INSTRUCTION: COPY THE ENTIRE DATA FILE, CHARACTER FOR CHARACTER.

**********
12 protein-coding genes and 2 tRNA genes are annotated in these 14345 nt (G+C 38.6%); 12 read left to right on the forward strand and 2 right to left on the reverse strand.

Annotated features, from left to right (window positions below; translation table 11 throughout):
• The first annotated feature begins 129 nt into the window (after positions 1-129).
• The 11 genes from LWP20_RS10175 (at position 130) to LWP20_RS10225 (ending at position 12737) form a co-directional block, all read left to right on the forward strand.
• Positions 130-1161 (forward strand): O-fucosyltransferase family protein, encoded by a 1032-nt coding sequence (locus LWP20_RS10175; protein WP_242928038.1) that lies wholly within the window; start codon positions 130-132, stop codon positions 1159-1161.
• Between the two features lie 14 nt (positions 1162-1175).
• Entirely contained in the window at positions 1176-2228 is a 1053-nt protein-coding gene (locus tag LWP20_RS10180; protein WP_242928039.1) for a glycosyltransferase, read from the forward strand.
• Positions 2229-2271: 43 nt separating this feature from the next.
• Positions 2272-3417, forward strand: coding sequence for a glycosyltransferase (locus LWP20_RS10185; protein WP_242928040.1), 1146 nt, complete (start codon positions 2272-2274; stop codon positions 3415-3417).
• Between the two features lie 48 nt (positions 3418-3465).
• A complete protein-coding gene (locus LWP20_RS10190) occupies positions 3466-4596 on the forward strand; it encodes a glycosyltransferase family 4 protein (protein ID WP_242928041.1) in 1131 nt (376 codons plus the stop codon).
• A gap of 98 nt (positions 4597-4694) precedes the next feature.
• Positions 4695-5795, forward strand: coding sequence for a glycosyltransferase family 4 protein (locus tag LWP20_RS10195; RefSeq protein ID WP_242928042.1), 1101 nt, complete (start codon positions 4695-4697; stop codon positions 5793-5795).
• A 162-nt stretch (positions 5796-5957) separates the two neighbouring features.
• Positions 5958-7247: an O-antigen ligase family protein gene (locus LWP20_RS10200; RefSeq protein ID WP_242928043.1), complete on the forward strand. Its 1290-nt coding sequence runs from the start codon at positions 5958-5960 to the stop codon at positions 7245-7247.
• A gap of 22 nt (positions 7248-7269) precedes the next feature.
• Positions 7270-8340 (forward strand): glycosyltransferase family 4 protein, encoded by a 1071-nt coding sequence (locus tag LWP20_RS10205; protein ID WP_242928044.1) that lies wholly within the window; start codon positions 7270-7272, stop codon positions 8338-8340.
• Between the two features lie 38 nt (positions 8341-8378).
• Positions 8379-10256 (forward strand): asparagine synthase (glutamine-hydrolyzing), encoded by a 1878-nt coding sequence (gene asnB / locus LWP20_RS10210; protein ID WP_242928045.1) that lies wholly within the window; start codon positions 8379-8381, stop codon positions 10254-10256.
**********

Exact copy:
12 protein-coding genes and 2 tRNA genes are annotated in these 14345 nt (G+C 38.6%); 12 read left to right on the forward strand and 2 right to left on the reverse strand.

Annotated features, from left to right (window positions below; translation table 11 throughout):
• The first annotated feature begins 129 nt into the window (after positions 1-129).
• The 11 genes from LWP20_RS10175 (at position 130) to LWP20_RS10225 (ending at position 12737) form a co-directional block, all read left to right on the forward strand.
• Positions 130-1161 (forward strand): O-fucosyltransferase family protein, encoded by a 1032-nt coding sequence (locus LWP20_RS10175; protein WP_242928038.1) that lies wholly within the window; start codon positions 130-132, stop codon positions 1159-1161.
• Between the two features lie 14 nt (positions 1162-1175).
• Entirely contained in the window at positions 1176-2228 is a 1053-nt protein-coding gene (locus tag LWP20_RS10180; protein WP_242928039.1) for a glycosyltransferase, read from the forward strand.
• Positions 2229-2271: 43 nt separating this feature from the next.
• Positions 2272-3417, forward strand: coding sequence for a glycosyltransferase (locus LWP20_RS10185; protein WP_242928040.1), 1146 nt, complete (start codon positions 2272-2274; stop codon positions 3415-3417).
• Between the two features lie 48 nt (positions 3418-3465).
• A complete protein-coding gene (locus LWP20_RS10190) occupies positions 3466-4596 on the forward strand; it encodes a glycosyltransferase family 4 protein (protein ID WP_242928041.1) in 1131 nt (376 codons plus the stop codon).
• A gap of 98 nt (positions 4597-4694) precedes the next feature.
• Positions 4695-5795, forward strand: coding sequence for a glycosyltransferase family 4 protein (locus tag LWP20_RS10195; RefSeq protein ID WP_242928042.1), 1101 nt, complete (start codon positions 4695-4697; stop codon positions 5793-5795).
• A 162-nt stretch (positions 5796-5957) separates the two neighbouring features.
• Positions 5958-7247: an O-antigen ligase family protein gene (locus LWP20_RS10200; RefSeq protein ID WP_242928043.1), complete on the forward strand. Its 1290-nt coding sequence runs from the start codon at positions 5958-5960 to the stop codon at positions 7245-7247.
• A gap of 22 nt (positions 7248-7269) precedes the next feature.
• Positions 7270-8340 (forward strand): glycosyltransferase family 4 protein, encoded by a 1071-nt coding sequence (locus tag LWP20_RS10205; protein ID WP_242928044.1) that lies wholly within the window; start codon positions 7270-7272, stop codon positions 8338-8340.
• Between the two features lie 38 nt (positions 8341-8378).
• Positions 8379-10256 (forward strand): asparagine synthase (glutamine-hydrolyzing), encoded by a 1878-nt coding sequence (gene asnB / locus LWP20_RS10210; protein ID WP_242928045.1) that lies wholly within the window; start codon positions 8379-8381, stop codon positions 10254-10256.